Magistrate Cole Condemns Hard-Ball Litigators


The case is captioned:  LM Insurance Corp. v. ACEO, Inc., No. 08 C 2372, the unpublished opinion is dated October 25, 2011.

In the opinion, Magistrate Jeffrey Cole awards sanctions to the plaintiff in the litigation against the defendant and its attorney who ignored the court’s ruling on a motion to compel by continuing to withhold documents from the plaintiff.

The court described the conduct of the defendant and its lawyers as follows:  “On September 1, 2011, I granted the Plaintiff’s Motion to Compel. [#202, 211]. What necessitated the motion was but the most recent in a long series of unapologetic failures by the defendants and their lawyers to abide by their obligations to participate fully and fairly in discovery. Those failures raise an additional element of concern since one of the defendants’ counsel, Andrew L. Jones, is appearing in this case pro hac vice. The history of the case and illustrative examples of the unacceptable conduct by the defendants and their lawyers may be found in: LM Ins. Corp. v. ACEO, Inc., 2011 WL 2937300, 2 (N.D.Ill.2011); LM Ins. Corp. v. ACEO, Inc., 2010 WL 893097, 1 (N.D.Ill.2010); LM Ins. Corp. v. ACEO, Inc., 2010 WL 1655206, 2 (N.D.Ill.2010) (“All parties in litigation have an obligation to participate fairly in discovery. Alliance’s response to my order of March 10th is indefensible and makes a mockery out of these obligations.”); LM Insurance. Corp. v. ACEO, Inc., 2010 WL 1655206 (N.D.Ill. 2010).[2]”

The court explained its ruling as follows:  ”

Judge Shadur has attributed “the decline in the quality of legal life” to the “sharp increase in the number and proportion of hard-ball litigators” — those “obnoxious people . . . who make it a point not to be accommodating” and who are always “intransigent” regardless of the circumstances. Milton I. Shadur, Hardball Litigators, 20 LITIGATION 21 (1993). For the late Judge Will, one of the most respected district judges in the history of the Nation, “[p]art of the answer is more judicial involvement. We should no longer be willing just to sit up there and, when somebody commits a foul, call foul and give the other side two free throws. Judges need almost to treat it personally.” Jeffrey Cole and Rob Shapiro, An Interview With Judge Hubert L. Will, 20 LITIGATION 26, 29 (1993).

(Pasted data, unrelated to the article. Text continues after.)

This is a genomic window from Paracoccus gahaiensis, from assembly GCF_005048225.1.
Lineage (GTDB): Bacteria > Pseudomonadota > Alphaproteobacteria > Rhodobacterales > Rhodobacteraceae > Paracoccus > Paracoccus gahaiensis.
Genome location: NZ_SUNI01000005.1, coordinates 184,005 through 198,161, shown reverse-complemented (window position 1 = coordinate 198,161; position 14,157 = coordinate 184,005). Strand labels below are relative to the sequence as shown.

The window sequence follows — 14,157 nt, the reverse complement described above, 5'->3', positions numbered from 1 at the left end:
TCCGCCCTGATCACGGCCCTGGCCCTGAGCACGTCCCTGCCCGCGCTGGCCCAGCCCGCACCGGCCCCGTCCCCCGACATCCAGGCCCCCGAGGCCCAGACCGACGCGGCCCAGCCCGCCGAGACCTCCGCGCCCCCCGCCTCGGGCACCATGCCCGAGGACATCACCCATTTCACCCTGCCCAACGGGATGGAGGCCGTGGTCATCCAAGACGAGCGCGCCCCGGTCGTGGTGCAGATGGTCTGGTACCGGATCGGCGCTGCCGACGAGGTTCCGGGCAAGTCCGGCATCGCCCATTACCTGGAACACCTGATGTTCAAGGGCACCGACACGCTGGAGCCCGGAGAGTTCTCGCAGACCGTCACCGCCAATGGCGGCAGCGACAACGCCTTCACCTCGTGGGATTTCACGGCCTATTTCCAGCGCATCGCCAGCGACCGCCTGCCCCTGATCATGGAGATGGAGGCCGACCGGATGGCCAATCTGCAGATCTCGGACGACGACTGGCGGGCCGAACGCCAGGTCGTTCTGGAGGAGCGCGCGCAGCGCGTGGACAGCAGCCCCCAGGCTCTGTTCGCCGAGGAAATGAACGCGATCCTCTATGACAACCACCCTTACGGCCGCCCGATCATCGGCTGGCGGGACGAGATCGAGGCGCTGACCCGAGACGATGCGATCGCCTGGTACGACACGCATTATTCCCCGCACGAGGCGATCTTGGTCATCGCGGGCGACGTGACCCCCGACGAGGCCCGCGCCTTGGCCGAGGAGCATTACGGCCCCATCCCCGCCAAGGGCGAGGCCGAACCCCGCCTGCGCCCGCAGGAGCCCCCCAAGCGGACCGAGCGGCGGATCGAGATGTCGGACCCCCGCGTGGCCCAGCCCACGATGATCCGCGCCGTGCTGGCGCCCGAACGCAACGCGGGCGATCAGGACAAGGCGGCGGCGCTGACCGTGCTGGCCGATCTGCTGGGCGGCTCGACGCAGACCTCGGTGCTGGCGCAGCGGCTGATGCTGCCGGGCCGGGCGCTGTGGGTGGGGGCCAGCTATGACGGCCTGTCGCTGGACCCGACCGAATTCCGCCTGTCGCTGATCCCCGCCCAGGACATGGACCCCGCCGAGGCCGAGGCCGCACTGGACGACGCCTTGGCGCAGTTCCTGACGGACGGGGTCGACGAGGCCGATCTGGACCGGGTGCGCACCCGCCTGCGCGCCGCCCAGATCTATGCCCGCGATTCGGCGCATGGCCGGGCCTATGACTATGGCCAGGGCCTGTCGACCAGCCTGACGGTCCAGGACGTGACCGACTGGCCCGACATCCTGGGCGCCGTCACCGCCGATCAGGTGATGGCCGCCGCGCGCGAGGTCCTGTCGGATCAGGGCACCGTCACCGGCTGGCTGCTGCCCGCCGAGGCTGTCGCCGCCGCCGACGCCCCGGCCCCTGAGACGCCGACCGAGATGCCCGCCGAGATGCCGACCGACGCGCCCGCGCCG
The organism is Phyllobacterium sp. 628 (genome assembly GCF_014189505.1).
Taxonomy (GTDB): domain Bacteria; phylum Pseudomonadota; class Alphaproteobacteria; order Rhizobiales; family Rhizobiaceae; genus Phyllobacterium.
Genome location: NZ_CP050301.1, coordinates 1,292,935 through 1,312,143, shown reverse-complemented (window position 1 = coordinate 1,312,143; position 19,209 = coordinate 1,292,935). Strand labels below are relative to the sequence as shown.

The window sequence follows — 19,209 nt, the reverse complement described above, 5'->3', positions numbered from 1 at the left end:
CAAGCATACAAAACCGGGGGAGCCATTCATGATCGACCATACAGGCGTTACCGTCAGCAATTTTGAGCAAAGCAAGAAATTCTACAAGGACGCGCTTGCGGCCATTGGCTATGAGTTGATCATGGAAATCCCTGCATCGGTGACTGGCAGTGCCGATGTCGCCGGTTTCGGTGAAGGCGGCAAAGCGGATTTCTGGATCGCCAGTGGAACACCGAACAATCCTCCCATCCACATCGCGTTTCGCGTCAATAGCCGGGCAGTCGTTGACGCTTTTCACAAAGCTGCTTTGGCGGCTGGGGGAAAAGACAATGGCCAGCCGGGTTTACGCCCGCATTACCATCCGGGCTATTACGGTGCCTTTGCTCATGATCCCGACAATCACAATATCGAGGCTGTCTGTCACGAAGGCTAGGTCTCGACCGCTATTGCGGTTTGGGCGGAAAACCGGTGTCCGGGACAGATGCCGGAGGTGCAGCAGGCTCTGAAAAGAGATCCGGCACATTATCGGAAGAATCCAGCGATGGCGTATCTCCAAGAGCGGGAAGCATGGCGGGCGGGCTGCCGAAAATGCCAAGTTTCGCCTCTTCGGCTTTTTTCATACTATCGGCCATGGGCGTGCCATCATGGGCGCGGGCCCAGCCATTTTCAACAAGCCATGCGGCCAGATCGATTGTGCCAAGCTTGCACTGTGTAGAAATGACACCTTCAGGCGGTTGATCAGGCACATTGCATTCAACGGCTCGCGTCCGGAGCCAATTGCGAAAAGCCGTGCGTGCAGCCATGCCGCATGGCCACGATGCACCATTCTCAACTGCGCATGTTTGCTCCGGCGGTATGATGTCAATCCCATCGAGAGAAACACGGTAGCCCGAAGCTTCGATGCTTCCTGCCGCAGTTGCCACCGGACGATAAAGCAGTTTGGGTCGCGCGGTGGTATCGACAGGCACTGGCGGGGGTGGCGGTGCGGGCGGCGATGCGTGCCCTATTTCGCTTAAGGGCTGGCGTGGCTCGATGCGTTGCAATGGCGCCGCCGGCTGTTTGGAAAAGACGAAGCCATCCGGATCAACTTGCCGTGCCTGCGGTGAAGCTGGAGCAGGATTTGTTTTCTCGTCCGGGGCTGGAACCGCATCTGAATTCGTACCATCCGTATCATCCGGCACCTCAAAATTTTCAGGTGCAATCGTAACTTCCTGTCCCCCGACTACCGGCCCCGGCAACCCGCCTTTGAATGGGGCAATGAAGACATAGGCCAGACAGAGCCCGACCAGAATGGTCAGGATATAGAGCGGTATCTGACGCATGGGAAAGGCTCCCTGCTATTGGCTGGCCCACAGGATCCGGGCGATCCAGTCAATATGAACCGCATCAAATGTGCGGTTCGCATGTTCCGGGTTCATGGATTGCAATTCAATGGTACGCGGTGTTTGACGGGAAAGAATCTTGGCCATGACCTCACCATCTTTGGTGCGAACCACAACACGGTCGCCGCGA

The behavior of Mr. Jones in this case calls into question whether his permission to appearpro hac vice should be rescinded. His conduct is not consistent with that expected of members of the bar of this court Were the decision mine, I would give very serious consideration to rescinding Mr. Jones’ permission to participate further in this case. But that decision is a matter for the plaintiff to take up with the district judge. However, I do have the authority to consider a further award of fees for the time spent in preparation of plaintiff’s reply brief. If the plaintiff chooses, he may make a further motion, supported by a memorandum of law, for fees to be awarded personally against Mr. Jones pursuant to 28 U.S.C. §1927. The motion and memorandum must be filed within 14 days. Mr. Jones shall have 14 days to respond and the plaintiff shall have 7 days to reply.”

Edward X. Clinton, Jr.

www.clintonlaw.net

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